Installing new siding is a significant investment. Done right, it will give you years of satisfaction. If you are preparing to sell your home, it can give you a good return on your investment.
There are dozens of guides available to anyone who is hiring a contractor, but there are some preparations you need to make before you make the first phone call. My friends in the automobile business love it when customers walk in not knowing what they want. I suspect a siding sales rep would be the same. Moreover, do you really know what problems are hiding behind your existing siding?
Here are seven steps you can take to be sure your project will succeed:
Before you do anything, know how much you can spend. Not only will this give you the assurance that you can complete the project once you begin, but it will also help you make the right decision on what materials to use.
Don’t get surprised by structural problems. Build it into your cost estimate. One of the things that can blow your budget is hidden moisture damage to the structure of the home. If you are re-siding a house that is even a few years old, consider hiring a certified, tech-savvy home inspector. A home inspector will use infrared imaging and a borescope to discover problems you can’t see (Conway, Wally. Home Inspection Secrets of a Happy Home Inspector: A Guide for Peace of Mind for Home Buyers, Sellers, and the Agents Who Love Them. Someday Publishing, 2013).
Consider the materials used in your neighborhood. A home with an exterior design substantially different from its close neighbors will stand out in a way that might not be desirable, and it could be hard to sell. I asked my local real estate guru, Bud Howell, about this.
“The subtle differences in siding choices and pattern installation can lend themselves to various architectural styles and are an important component in adding value to the home. A homeowner should always take into consideration the overall style of the community. An English Tudor no matter how nice would look like a sore thumb in [a neighborhood] that has more of a South Florida style.” – (Bud Howell, top producing RE/Max Realtor, Jacksonville, Florida)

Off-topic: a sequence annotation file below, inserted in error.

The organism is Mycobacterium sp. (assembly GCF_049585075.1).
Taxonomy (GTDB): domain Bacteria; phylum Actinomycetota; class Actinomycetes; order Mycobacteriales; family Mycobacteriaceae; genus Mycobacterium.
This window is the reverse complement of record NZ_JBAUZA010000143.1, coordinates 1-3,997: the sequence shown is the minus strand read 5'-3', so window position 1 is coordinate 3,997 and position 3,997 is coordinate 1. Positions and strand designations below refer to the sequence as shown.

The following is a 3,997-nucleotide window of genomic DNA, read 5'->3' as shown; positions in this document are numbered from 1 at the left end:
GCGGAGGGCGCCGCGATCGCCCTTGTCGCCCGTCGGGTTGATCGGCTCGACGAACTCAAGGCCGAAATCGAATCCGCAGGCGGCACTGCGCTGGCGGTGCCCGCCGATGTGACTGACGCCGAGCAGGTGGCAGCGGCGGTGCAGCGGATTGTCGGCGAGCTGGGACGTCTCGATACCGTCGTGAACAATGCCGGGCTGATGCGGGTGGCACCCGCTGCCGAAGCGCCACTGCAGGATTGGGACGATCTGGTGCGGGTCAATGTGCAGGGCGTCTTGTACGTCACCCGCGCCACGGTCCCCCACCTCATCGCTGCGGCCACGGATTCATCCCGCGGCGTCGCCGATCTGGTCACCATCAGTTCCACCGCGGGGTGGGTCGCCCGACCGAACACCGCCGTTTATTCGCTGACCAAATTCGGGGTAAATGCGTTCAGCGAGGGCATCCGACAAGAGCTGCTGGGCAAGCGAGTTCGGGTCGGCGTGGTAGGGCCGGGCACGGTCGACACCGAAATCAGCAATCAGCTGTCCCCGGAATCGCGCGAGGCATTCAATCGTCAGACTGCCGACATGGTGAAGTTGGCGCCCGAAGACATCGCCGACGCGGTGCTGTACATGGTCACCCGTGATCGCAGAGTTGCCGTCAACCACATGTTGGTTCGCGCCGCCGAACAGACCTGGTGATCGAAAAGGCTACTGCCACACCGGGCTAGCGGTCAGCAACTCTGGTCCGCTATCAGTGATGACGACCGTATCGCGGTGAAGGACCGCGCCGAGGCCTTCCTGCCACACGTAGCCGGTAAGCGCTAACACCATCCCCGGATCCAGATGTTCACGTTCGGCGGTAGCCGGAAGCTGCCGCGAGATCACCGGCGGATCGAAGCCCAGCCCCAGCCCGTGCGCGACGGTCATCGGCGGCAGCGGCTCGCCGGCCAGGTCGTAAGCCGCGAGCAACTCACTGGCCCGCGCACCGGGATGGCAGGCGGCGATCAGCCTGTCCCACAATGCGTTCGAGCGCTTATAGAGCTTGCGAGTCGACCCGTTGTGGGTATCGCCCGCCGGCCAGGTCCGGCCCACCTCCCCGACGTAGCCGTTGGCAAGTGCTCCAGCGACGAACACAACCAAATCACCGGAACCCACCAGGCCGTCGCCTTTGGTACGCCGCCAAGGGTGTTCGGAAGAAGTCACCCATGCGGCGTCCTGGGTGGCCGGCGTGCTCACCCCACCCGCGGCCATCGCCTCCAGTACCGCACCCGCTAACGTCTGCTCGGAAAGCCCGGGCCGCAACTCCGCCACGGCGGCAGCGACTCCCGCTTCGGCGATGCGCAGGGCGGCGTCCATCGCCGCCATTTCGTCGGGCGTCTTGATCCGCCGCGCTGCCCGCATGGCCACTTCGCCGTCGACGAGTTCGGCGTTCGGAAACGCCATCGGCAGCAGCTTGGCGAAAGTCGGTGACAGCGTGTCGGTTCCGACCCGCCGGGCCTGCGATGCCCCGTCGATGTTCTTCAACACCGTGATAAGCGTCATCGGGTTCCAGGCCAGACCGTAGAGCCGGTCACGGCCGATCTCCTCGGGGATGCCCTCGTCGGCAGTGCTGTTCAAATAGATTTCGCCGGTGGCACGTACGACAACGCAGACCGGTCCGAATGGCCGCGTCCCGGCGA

Investigate all the siding options that will give you the look you want. Modern technology makes it possible to create fiber cement and vinyl that has the appearance of wood, and panels of composite materials can look like stone. You may find an alternative that gives you the look you want and is easier on your budget.
Include maintenance effort and cost. How hard you have to work and how much you have to spend to keep your home beautiful is important. Vinyl siding is virtually maintenance-free, while wood siding must be painted about every ten to twenty-five years, depending on the quality of the paint and the skill of the painter. You may need to clean stone walls periodically to remove mold and moss, while synthetic stone may need repairs.
Learn about the durability of each product you are considering. How long a siding product lasts is a major factor, especially if you intend to remain in a home for a very long time – and it can affect resale values. I would be reluctant to pay top dollar if I knew I would have to replace the siding in a few years.
Calculate materials, labor and maintenance costs for each of the options you are considering. You will find a very user-friendly set of calculators at Homewyse.com. This will enable you to estimate the total cost of ownership for the period of time you expect to own the home.
Following these steps will help you have a good idea what trade-offs you will need to make to stay within your budget. It will also have reduced the possibility of things happening that could make the project difficult.
John W. McCoy is a freelance copywriter, retired U.S. Navy Musician and human capital management systems consultant. He writes at http://mccoywrites.com and operates a news and information website at http://sidingsmart.com.
John enjoys the many creative outlets available on the web where he writes on topics from home improvement to social issues.
He is also known to disappear into wild places with his fly fishing rod.
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